Child Observation Paper

1018 Words5 Pages

Over the past few months, the class has been discussing typical and atypical language development and the assessment and intervention of children with language delay or disorder. In line with this, the students were asked to observe children aged 0-12 years old with language problems for 2 hours. For this requirement, I went to a therapy center situated in Quezon City last November 16, from ten (10) A.M. to twelve (12) N.N. The center has multiple rooms that are used for speech therapy and occupational therapy. During my observation, two speech pathologists and two children with language disorder were sharing one speech therapy room. In the first session, I observed a four year old boy diagnosed with communication disorder. From the data …show more content…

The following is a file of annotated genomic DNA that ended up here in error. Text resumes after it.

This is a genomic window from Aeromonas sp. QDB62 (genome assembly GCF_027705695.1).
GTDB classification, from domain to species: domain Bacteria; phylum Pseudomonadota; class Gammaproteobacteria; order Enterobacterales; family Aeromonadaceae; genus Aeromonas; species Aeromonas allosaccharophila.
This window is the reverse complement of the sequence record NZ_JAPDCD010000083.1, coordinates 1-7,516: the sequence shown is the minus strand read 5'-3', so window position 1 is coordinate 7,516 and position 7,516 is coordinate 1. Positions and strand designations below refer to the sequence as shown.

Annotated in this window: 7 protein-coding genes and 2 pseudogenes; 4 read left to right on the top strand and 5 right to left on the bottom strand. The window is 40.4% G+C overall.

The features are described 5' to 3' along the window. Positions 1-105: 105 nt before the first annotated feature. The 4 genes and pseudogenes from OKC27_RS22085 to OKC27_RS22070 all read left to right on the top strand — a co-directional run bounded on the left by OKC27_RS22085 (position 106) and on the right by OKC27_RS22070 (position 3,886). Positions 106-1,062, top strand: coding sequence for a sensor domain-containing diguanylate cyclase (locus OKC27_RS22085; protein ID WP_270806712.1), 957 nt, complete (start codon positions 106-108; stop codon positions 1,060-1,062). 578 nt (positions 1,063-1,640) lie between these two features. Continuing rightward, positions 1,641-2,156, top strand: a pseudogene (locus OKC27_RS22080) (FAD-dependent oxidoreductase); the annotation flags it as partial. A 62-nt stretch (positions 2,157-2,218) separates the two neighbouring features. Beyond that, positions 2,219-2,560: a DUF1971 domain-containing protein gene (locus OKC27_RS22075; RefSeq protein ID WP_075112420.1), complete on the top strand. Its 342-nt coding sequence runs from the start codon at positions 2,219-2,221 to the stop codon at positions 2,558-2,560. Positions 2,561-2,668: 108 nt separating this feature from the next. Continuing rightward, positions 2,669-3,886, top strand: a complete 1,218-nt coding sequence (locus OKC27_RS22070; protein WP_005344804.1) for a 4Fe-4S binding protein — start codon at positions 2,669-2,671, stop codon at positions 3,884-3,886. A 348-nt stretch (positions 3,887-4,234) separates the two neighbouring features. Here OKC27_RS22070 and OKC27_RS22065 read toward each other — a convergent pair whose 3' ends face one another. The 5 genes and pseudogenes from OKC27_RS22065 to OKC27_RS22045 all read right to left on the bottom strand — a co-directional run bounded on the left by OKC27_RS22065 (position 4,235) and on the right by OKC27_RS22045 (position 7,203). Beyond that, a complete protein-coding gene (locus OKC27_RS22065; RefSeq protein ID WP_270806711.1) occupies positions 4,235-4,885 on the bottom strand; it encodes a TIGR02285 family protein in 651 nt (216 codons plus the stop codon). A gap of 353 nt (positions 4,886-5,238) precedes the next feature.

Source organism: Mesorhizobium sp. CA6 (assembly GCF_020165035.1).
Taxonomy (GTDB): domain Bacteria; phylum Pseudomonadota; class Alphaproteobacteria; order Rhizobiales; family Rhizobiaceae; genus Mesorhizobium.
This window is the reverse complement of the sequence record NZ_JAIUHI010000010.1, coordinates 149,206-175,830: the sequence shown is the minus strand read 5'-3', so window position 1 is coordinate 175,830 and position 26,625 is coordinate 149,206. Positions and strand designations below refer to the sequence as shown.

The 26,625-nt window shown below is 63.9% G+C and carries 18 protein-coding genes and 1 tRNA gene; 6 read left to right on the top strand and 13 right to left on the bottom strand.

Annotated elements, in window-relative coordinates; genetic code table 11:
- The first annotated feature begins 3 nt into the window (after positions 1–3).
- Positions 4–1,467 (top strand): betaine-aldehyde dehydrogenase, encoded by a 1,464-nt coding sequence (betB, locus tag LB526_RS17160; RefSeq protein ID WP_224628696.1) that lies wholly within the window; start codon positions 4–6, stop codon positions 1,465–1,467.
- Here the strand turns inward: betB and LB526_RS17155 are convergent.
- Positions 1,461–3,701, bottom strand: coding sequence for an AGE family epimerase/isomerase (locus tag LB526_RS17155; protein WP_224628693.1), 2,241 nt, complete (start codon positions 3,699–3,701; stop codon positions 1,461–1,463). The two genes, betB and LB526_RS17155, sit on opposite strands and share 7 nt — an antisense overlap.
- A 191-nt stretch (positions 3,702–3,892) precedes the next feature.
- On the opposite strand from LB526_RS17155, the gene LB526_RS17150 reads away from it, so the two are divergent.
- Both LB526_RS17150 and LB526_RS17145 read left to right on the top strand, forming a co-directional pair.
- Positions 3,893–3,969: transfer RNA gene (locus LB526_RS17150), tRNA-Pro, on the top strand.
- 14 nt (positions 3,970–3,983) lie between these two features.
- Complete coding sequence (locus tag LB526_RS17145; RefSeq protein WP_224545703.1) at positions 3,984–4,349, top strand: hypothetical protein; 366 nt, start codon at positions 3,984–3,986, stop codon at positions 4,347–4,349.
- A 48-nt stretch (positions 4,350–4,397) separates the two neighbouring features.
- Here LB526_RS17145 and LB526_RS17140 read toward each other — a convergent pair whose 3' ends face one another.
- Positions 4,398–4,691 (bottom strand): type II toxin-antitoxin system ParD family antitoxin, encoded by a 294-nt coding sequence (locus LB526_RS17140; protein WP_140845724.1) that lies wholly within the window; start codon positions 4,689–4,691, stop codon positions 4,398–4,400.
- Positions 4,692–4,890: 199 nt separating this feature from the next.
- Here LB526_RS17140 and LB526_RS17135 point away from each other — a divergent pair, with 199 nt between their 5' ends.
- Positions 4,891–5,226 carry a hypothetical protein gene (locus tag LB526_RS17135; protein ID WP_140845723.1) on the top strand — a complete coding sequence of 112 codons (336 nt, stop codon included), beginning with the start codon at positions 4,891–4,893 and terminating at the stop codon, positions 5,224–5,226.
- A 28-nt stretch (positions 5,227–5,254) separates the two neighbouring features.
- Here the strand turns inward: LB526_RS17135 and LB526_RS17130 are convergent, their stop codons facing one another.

The speech pathologist targeted these goals through a clinician-directed approach. He utilized drills to elicit the targeted responses (i.e. banana, orange, bread). Through the use of pictures, he asked (i.e. what is this) the child to name the item presented. The task was highly structured and controlled. During training, the words expected were repeated a number of times before testing the child. Before doing the actual testing, the clinician provided the child with two rounds of practice. The four year old boy was able to correctly name five items spontaneously. However, he had difficulty remembering and producing certain items such as cookie. In instances where the child could not label the exhibited food items, the clinician provided minimal prompts and cues (i.e. co- for cookie). At times, the speech pathologist would provide maximal cues through imitations. When given prompts, the child would immediately produce the expected response. Moreover, after introducing the items to the child, the clinician elicited ‘yes’ or ‘no’ responses from the boy by asking if the item the therapist labeled is correct (i.e. is this a banana). The boy was able to utter ‘yes’ without cues; however, he struggled with ‘no’ and would generally need visual cues (i.e. shaking of head/hands) in order to yield the right

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